After heading Moët Hennesey’s Argentinian properties for well over half a decade, Henriquez was selected by Christophe Navarre, Head of LVMH’s Wine and Spirits Division, to lead House of Krug in a similarly successful fashion. While Henriquez recalls that she was initially unconvinced and somewhat intimidated by the company’s overly technical and complicated brand speak, she was later urged by her husband to accept the role wholeheartedly.
This she did, and from her time spent at Krug it can be ascertained that Henriquez’s strengths lie not only with strategic planning but also in identifying the many ways in which a brand can sustain and even improve upon its value over time. “I love the idea of talking about brands – it’s very interesting. I think brands are very important because brands give value and value gives profit. So it’s good for the wine industry to be aware of the importance of brands. There is often too much on the technique but the technique is not something that people remember. People are looking for the stories of men and women who are behind the bottles. We have to be more conscious in the wine industry of the importance and value of building brands,” she told Wine Vision.
Heritage and hierarchy
Since Henriquez’s appointment in the latter stages of 2008 the champagne house has sharpened its focus on heritage and sought to communicate its many complexities and sense of uniqueness to a broader customer base.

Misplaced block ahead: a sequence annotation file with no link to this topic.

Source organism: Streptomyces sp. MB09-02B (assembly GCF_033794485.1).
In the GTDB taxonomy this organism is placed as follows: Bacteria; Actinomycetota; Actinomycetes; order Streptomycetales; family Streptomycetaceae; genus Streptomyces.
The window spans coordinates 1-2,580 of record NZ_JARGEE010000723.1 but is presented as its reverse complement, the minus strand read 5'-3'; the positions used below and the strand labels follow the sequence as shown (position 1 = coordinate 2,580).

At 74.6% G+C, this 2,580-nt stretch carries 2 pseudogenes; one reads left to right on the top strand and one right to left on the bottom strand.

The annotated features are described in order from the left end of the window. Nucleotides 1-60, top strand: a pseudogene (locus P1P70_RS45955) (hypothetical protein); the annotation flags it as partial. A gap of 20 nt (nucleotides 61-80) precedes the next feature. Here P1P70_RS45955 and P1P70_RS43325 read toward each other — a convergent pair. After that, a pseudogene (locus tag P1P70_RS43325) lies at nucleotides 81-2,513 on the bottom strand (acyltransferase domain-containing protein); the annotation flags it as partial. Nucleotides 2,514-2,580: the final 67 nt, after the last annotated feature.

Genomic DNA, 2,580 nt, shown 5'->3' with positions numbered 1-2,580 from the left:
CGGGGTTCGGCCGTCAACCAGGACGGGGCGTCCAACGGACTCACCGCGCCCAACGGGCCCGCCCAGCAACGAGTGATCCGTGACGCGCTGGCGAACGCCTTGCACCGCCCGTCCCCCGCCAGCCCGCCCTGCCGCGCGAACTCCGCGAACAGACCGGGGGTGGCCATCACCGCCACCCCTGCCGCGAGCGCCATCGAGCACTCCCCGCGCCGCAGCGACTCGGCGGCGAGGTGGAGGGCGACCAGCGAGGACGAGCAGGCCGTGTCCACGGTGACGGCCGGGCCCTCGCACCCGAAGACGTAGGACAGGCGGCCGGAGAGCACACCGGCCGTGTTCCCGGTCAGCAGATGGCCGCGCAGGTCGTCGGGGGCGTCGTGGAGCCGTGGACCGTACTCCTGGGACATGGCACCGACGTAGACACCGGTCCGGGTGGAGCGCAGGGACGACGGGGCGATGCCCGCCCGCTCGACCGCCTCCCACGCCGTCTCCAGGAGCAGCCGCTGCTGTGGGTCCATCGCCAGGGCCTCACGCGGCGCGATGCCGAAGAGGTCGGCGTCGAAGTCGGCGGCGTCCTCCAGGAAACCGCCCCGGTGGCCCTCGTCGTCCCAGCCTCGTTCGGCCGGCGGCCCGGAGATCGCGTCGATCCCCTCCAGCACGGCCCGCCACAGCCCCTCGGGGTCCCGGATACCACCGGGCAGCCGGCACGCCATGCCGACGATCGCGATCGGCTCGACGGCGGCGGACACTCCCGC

Krug in numbers
Bottles produced per year
Average barrel age
Record single sale
Speaking to South Florida Food and Wine, Henriquez says, “I am responsible for defining and maintaining the luxury vision of the House and I make sure that every member of the team responds to and contributes to this vision; beginning with the winemaking team, I see that all necessary support is given to guarantee continuity and to keep our quest for perfection set forth by the founder; beyond winemaking perfection, pleasure and passion is always our guiding force. We want to make the world of hedonism, life lovers, epicureans, life explorers and exceptional pleasure seekers discover Krug by inviting them to experience our timeless and unforgettable product.”
The brand’s vision shares a certain likeness with Henriquez’s philosophy in the sense that a strong identity and rich history is integral to the brand’s value as a luxury player. In addition to Krug’s heritage however, the ways in which its wines are assorted are entirely unique, with each of the brand’s product lines being without any discernible form of hierarchy and the price structure being instead determined by the individual rarity and quality of each bottle.
In this same sense, each year offers an entirely new wine – of the highest quality – and serves to reinforce Krug’s status as a luxury product. In 2009 the coveted 1928 Krug was auctioned off for a record price of $21,200, making it the world’s most expensive bottle of Champagne at the time.
With a focus on the story as opposed to the process of winemaking, Henriquez has reached a broader spectrum of customers. Although Krug has existed for over 150 years, it is only under her leadership that the brand has been conveyed with such clarity and conviction.